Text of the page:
78. Are humans just physical entities or do they have an immaterial self?
79. Do humans have an essential nature?
80. Do humans have free-will?
81. Are humans morally responsible for the things they think, do, intend, etc.?
82. Does the personal identity of a human persist through change?
83. What are the anthropological implications of determinism?
84. If we can prod the brain and produce a physical or even a mental effect, what implications follow?
85. What is time?
86. Is time a physical entity or a metaphysical entity?
87. Is science compatible with religious belief?
88. What is science?
89. Is there only one scientific method?
90. Do the findings of science imply naturalism or materialism?
91. Which fields of study count as science?
92. What is Truth?
93. How can only one religion be true?
94. How can one effectively compare different religions or views to see which one is true?
95. Are miracles possible?
96. Can we know certain truths without evidence?
97. What role do “supernatural experiences” or “mystical experiences” have to play?
98. Do abstract objects exist (i.e. does the number 2 exist)?
99. Do universals exist?
100. Is the mind the same as the brain, or do we have souls?
101. Can computers think, or fall in love?
102. Can computers be creative?
103. What is consciousness?
104. Can we really know what it feels like to be a bat?
105. When you have a toothache, is the pain in your mouth or in your brain?
106. What is an emotion?
107. Is love just a feeling?
108. How is love different from passion or sexual desire?
109. Are emotions irrational?
110. Which would you rather be – an unhappy human being or a happy dog?
111. What is the meaning of life?
112. Is happiness the most important purpose in life?
113. Is it always better to have more choices?
114. Does freewill really exist?
115. If there is no freewill, should we punish people at all?
116. If God exists, why is there so much evil in the world?
117. Is morality relative?
118. What is wrong with incest?
119. What is friendship and why do we need it?
120. What is art?
121. Is there progress in art?
122. Can food be art?
123. Is it wrong to spend money on expensive food when people are dying of hunger?
124. If someone is drowning and you refuse to help, are you responsible for his death?
125. Why do we punish people?
126. Is it alright to torture terrorists to extract information?
127. When is it ok, if ever, to disobey the law?
128. Is it the main purpose of law to promote morality?
129. Should governments penalize people for unhealthy lifestyles?
130. Why ban drugs and not alcohol or trans-fat?
131. Should prostitution be legal?
132. How much freedom should people have?
133. Are people free to sell themselves into slavery?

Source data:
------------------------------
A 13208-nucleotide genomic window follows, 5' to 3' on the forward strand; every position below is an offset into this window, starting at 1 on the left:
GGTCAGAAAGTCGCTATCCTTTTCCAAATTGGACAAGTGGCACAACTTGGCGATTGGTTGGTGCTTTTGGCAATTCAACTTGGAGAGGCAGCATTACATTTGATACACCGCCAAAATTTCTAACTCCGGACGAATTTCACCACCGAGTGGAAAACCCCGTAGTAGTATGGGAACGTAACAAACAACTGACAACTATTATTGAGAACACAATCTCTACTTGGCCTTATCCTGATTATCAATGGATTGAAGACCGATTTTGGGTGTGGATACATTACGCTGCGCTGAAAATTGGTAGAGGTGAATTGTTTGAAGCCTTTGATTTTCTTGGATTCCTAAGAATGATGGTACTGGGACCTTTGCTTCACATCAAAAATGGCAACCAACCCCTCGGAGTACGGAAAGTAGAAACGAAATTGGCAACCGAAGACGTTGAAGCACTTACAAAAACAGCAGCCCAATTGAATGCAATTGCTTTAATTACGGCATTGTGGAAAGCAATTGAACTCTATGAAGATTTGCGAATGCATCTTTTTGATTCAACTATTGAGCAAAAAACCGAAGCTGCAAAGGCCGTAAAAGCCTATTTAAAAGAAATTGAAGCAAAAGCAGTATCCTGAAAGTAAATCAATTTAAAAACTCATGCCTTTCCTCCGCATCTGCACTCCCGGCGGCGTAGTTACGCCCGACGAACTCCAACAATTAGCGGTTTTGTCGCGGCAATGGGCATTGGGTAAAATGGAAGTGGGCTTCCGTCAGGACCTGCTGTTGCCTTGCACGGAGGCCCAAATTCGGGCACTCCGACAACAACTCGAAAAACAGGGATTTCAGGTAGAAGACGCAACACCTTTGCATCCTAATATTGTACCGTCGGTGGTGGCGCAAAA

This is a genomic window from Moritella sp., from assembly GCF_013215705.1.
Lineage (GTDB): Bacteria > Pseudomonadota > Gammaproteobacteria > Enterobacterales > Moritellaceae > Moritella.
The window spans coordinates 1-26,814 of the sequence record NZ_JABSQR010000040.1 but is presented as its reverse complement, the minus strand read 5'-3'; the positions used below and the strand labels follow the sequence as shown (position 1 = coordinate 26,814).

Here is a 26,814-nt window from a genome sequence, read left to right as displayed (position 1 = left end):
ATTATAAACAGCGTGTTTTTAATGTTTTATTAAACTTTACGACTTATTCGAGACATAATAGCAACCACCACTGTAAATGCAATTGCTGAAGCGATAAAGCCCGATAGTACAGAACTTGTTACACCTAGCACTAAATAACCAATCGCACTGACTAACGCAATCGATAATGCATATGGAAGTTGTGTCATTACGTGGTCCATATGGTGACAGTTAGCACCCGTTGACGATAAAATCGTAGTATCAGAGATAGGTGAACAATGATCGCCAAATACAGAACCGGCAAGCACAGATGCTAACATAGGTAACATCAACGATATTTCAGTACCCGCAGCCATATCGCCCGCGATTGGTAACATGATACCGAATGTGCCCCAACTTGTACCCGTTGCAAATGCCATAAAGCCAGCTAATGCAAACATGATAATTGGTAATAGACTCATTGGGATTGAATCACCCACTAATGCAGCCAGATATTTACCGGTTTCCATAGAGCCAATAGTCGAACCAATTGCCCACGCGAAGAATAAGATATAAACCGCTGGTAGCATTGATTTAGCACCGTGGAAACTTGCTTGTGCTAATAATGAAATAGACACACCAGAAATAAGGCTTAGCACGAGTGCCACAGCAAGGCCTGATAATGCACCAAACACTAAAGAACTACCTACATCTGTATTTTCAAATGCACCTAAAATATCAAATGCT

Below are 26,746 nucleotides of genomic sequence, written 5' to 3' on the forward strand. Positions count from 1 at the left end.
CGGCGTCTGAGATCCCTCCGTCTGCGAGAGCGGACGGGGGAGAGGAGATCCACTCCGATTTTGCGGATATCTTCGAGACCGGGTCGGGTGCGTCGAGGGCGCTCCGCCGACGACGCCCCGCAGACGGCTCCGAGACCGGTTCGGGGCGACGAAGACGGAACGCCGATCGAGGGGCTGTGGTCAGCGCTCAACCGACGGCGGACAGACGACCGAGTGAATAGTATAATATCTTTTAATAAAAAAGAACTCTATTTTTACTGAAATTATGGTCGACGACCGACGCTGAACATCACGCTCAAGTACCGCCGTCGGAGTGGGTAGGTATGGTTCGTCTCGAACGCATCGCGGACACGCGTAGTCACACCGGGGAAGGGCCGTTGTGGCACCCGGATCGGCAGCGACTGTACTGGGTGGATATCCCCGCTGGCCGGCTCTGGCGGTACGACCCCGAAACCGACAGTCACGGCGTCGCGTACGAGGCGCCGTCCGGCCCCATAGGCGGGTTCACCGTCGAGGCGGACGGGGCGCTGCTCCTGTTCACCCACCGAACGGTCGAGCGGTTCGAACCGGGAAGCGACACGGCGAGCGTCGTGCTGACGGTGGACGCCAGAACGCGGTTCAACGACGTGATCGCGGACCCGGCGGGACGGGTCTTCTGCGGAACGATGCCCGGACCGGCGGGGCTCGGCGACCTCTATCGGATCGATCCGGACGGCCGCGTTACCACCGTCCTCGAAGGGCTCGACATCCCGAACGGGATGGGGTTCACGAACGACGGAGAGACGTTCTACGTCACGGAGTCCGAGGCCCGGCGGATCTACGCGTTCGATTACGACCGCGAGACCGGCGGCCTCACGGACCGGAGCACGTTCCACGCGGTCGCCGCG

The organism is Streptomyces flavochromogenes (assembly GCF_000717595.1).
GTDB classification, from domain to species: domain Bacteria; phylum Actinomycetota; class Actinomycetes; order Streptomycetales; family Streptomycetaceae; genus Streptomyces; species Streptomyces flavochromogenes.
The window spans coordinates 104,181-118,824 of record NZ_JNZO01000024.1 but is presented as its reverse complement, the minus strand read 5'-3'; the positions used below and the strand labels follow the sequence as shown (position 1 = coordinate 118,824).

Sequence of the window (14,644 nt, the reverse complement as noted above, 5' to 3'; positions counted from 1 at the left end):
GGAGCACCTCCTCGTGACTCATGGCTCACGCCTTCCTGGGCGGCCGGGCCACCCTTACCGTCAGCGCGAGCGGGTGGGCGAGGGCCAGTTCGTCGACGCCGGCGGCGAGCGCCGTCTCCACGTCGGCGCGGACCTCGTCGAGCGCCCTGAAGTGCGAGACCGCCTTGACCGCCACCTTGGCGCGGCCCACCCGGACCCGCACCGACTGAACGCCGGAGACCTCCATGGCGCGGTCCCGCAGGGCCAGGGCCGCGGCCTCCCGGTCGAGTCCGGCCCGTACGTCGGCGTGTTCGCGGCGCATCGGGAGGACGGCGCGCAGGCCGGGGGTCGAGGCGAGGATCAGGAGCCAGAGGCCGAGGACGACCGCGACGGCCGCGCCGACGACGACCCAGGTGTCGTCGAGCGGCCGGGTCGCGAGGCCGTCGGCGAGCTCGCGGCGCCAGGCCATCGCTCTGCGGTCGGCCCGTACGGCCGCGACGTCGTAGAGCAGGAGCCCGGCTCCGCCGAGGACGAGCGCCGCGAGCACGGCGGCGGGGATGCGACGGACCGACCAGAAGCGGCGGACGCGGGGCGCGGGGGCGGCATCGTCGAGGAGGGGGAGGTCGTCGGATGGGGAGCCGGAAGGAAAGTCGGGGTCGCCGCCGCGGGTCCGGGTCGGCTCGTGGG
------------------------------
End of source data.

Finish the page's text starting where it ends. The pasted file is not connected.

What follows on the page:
134. Why think there are universal human rights?
135. Is democracy the same as decision by the majority?
135. Should people who pay more taxes get more votes?
136. Is democracy suitable for all countries?
137. When should governments intervene in the market?
138. Is there a difference between free trade and fair trade?
139. What is wrong, if anything, about protectionism?
140. Is patriotism irrational?
141. Can wars ever be just?
142. Is the preservation of culture a good reason to limit immigration?
143. Is race a biological category or a social construct?
144. Are you the same person you were ten years ago?
145. What is a person? Is it the mind, or the body?
145. Do we think with language or pictures?
146. Why do we dream?
147. Can animals reason?
148. Do animals have rights?
149. Should we let people commit suicide when they are terminally ill?
150. Should we fear death?
151. Is life meaningless if we can live forever?
152. Does every event have a cause?
153. “This sentence is false.” Is it true or false?
154. “It will rain a week later.” Is it true or false or neither?
155. Is truth relative, or a matter of opinion?
156. How do you know you are not dreaming right now?
157. If we live in a computer simulation, does it make a difference to the meaning of life
158. Would you choose to live in a computer simulation if it will make you a lot happier?
159. Can we be certain of anything?
160. Why believe in electrons and blackholes if we can’t see them?
161. What’s your philosophy of life?
162. Do you live to eat or eat to live?
163. How should we live?
164. What’s more important, the individual or society?
165. Do you understand the difference between “thinking” and “being”? What is that difference?
166. What does it mean to live up to your full potential? Are you living up to your full potential?
167. Are you being the best person you can be? If not, what should you be doing?
If you have more questions, email: firstname.lastname@example.org.
Sources of questions:
1-65: 65 Deep Philosophical Questions Operation Meditation
100-160: 101 Philosophical Questions